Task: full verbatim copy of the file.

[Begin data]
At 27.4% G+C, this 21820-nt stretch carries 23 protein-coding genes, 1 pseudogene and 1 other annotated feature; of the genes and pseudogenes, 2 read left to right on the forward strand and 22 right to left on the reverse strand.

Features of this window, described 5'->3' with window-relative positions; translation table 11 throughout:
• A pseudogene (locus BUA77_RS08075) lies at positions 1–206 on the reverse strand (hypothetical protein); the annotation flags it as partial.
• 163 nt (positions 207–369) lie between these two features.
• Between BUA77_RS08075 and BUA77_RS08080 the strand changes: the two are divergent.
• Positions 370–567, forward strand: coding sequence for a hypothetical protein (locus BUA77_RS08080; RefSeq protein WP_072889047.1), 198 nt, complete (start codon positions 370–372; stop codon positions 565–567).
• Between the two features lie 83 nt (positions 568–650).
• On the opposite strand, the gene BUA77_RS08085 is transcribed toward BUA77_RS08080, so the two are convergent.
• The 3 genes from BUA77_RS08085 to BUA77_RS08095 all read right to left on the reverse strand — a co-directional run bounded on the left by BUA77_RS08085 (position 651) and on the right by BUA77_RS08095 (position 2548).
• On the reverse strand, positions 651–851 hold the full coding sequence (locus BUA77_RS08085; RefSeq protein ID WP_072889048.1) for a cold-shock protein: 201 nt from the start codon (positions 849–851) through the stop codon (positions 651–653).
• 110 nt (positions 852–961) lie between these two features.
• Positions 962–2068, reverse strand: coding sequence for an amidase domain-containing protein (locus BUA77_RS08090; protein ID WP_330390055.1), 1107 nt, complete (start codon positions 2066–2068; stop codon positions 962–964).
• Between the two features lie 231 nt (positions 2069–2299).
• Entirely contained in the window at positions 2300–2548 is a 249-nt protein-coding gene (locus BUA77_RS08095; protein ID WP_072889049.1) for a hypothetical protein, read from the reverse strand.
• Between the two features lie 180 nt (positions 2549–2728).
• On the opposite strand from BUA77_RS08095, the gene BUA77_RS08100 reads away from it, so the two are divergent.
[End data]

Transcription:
At 27.4% G+C, this 21820-nt stretch carries 23 protein-coding genes, 1 pseudogene and 1 other annotated feature; of the genes and pseudogenes, 2 read left to right on the forward strand and 22 right to left on the reverse strand.

Features of this window, described 5'->3' with window-relative positions; translation table 11 throughout:
• A pseudogene (locus BUA77_RS08075) lies at positions 1–206 on the reverse strand (hypothetical protein); the annotation flags it as partial.
• 163 nt (positions 207–369) lie between these two features.
• Between BUA77_RS08075 and BUA77_RS08080 the strand changes: the two are divergent.
• Positions 370–567, forward strand: coding sequence for a hypothetical protein (locus BUA77_RS08080; RefSeq protein WP_072889047.1), 198 nt, complete (start codon positions 370–372; stop codon positions 565–567).
• Between the two features lie 83 nt (positions 568–650).
• On the opposite strand, the gene BUA77_RS08085 is transcribed toward BUA77_RS08080, so the two are convergent.
• The 3 genes from BUA77_RS08085 to BUA77_RS08095 all read right to left on the reverse strand — a co-directional run bounded on the left by BUA77_RS08085 (position 651) and on the right by BUA77_RS08095 (position 2548).
• On the reverse strand, positions 651–851 hold the full coding sequence (locus BUA77_RS08085; RefSeq protein ID WP_072889048.1) for a cold-shock protein: 201 nt from the start codon (positions 849–851) through the stop codon (positions 651–653).
• 110 nt (positions 852–961) lie between these two features.
• Positions 962–2068, reverse strand: coding sequence for an amidase domain-containing protein (locus BUA77_RS08090; protein ID WP_330390055.1), 1107 nt, complete (start codon positions 2066–2068; stop codon positions 962–964).
• Between the two features lie 231 nt (positions 2069–2299).
• Entirely contained in the window at positions 2300–2548 is a 249-nt protein-coding gene (locus BUA77_RS08095; protein ID WP_072889049.1) for a hypothetical protein, read from the reverse strand.
• Between the two features lie 180 nt (positions 2549–2728).
• On the opposite strand from BUA77_RS08095, the gene BUA77_RS08100 reads away from it, so the two are divergent.